Donald Trump has changed his mind and shifted his positions on several policy issues, and he repeatedly owned up to it during the 11th Republican debate on Thursday night.
In fact, it happened in real time on the Detroit debate stage: "I'm changing it, and I'm softening the position," Trump declared about an immigration policy stance outlined on his campaign website.
Specifically, Fox News debate moderator Megyn Kelly asked Trump about the fact that he supported the use of H1-B visas during a prior debate, even though he expresses opposition to them on his website.
"I'm changing. I'm changing," Trump responded. "We need highly skilled people in this country, and if we can't do it, we'll get them in. But, and we do need in Silicon Valley, we absolutely have to have."
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The Thursday night debate took some wild and some unexpected turns, thanks to the front-runner's antics. He made reference to his own genitalia within the first five minutes of the night, and he bestowed disparaging nicknames upon his opponents, like "Little Marco" and "Lyin' Ted." His opponents, meanwhile, were beside themselves as they tried to warn the GOP electorate that Trump is not just unpredictable but also unprincipled.
"What's been reported is that Donald told the editorial board of the New York Times, 'What I'm saying on immigration, I don't believe,'" Sen. Ted Cruz of Texas said Thursday night, slamming Trump for refusing to reveal what he said in his off-the-record conversation with the newspaper.
"'I'm not going to build a wall, I'm not going to deport people, this is all just rhetoric for the voters,'" Cruz continued in his imagined version of the conversation. "Now, if he didn't say that, he has an easy solution. Simply release the tape. But, for everyone at home who's mad at politicians that lied to us, Donald's record right now as he standing here.. His record right now is one of repeatedly hiring illegal aliens."
Sen. Marco Rubio of Florida managed to drive home Trump's "flexibility" with a well-placed zinger, delivered right in the middle of a heated exchange between Trump and Cruz. After Cruz instructed Trump to stop interrupting him and just "breathe," Rubio asked, "When they're done with the yoga, can I answer a question?"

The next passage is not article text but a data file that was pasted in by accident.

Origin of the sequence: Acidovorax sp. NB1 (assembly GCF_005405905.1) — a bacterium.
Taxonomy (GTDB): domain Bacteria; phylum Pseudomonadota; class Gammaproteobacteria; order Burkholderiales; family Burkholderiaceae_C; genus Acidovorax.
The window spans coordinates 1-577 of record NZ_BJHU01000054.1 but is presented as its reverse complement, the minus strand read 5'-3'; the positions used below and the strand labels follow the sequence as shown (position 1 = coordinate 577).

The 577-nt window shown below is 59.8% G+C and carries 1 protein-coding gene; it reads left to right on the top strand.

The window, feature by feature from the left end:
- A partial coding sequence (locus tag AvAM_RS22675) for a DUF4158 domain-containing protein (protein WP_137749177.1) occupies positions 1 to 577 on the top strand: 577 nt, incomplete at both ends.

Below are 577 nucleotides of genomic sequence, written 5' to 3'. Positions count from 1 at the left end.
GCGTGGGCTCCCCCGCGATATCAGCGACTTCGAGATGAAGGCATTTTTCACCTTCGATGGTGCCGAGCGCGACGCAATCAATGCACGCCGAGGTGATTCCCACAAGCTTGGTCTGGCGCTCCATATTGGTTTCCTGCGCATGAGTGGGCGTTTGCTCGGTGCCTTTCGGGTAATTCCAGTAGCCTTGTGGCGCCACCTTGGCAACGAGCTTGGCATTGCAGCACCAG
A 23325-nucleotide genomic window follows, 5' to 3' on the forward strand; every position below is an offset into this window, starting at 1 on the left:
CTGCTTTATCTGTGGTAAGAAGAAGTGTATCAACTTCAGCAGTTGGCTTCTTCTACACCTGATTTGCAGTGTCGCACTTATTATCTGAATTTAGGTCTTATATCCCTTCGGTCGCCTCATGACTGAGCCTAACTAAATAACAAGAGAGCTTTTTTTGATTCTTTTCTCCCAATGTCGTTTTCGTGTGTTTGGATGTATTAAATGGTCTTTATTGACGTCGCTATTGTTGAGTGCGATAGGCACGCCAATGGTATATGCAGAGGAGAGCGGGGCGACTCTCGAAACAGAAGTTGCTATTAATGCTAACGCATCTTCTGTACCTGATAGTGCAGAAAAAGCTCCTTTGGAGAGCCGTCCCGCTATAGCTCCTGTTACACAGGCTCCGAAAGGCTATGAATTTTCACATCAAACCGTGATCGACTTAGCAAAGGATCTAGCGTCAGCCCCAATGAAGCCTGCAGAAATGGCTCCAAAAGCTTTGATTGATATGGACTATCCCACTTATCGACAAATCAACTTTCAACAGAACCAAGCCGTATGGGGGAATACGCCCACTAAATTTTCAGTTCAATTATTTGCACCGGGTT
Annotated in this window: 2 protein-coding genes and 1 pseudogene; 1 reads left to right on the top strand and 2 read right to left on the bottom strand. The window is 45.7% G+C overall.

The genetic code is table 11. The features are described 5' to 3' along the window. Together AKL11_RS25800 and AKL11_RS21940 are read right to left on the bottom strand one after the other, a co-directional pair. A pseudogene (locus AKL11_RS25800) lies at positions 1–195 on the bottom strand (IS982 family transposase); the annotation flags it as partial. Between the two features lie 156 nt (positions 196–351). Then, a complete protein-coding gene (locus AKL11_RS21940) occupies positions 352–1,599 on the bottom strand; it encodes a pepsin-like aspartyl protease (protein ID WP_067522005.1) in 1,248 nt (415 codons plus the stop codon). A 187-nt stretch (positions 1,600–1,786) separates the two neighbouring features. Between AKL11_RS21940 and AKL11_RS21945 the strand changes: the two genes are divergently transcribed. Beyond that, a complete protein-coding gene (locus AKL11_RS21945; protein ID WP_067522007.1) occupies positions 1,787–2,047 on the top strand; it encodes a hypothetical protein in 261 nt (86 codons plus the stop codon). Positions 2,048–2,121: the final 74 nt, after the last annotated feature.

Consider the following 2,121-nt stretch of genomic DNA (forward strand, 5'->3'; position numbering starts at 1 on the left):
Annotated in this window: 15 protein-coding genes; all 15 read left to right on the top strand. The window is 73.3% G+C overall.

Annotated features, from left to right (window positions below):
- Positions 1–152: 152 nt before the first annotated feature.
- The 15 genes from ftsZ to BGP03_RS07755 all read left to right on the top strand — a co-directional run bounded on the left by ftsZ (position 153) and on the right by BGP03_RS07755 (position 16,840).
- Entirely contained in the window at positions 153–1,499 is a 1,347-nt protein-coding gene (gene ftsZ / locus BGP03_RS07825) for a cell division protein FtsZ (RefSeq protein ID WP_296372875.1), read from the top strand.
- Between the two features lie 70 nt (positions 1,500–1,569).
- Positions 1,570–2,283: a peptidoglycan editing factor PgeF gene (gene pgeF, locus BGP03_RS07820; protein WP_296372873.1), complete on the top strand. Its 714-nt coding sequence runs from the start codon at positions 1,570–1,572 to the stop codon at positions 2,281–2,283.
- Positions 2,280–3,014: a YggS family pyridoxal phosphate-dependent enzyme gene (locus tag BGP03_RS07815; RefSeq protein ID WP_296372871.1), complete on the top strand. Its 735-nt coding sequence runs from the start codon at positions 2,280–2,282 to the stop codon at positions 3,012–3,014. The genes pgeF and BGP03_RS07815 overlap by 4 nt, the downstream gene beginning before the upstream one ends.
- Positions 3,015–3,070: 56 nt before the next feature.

Cruz retorted, "I really hope that we don't see yoga on this stage." That set up Rubio for his punchline: "Well, he's very flexible, so you never know."
Trump has never denied his unpredictable nature. "I like to be unpredictable," he said in an October debate, explaining why he carries a concealed weapon. In September, Trump said he likes to stay unpredictable when dealing with foreign foes. "You want to have a certain amount of, you want to have a little bit of guesswork for the enemy," Trump said. During Thursday night's debate, he seemed to apply that strategy to his race against the remaining GOP candidates. He also seemed to telegraph that he's willing to shift positions to stay competitive in the general election, keeping the presumptive Democratic candidate Hillary Clinton on her toes.
"I have a very strong core. I have a very strong core," Trump insisted. However, he added, "I've never seen a successful person who wasn't flexible, who didn't have a certain degree of flexibility. You have to have a certain degree of flexibility."
In some instances, the GOP front-runner made a relatively compelling argument for staying flexible: "In terms of immigration -- and almost anything else -- there always has to be some, you know, tug and pull and deal," he said. "We need give and take in government. If you don't have give and take, you're never going to agree on anything."
In other instances, the defense Trump gave for his "flexibility" seemed to be an admission of his own carelessness: "Well, on Afghanistan, I did mean Iraq," the front-runner said, explaining why he once called the war in Afghanistan a "terrible mistake."
Trump explained Thursday night: "I think you have to stay in Afghanistan for a while, because of the fact that you're right next to Pakistan, which has nuclear weapons, and we have to protect that. Nuclear weapons change the game. And I was always against going into Iraq."
Sen. Marco Rubio seized on Trump's "flexibility" as further proof that the front-runner is a "con artist." He repeated his charges that the businessman deceived American consumers with Trump University, which Rubio calls a "fake university."
"There's a difference between flexibility and telling people whatever you think you need to say to get them to do what you want them to do," Rubio said. "And, that's what Donald has done throughout his career... and that's why Trump University is so relevant here... People borrowed money, and they signed up for this fake university. And, these people owe all this money now, and they got nothing in return for it."
While Rubio and Cruz focused most of their efforts on taking down Trump, Ohio Gov. John Kasich jumped into the debate where he could to stress his experience and pragmatic approach to governing.
"I'm the only person on this stage who actually was the chief architect of balancing the federal budget. It's not a theory for me," Kasich said. "I spent 10 years of my life to get there, and I did not do that because I'm worshiping at some balanced budget shrine. The reason I did it is when you have commonsense regulations, lower taxes on individuals and businesses, and you have a fiscal plan that makes sense, the job creators will expand employment."
For all of their attacks against the front-runner, the three other candidates admitted at the end of the debate that they are prepared to shift their own respective positions, if necessary, on Donald Trump's candidacy.
"I'll support Donald if he's the Republican nominee," Rubio said, explaining, "We must defeat Hillary Clinton."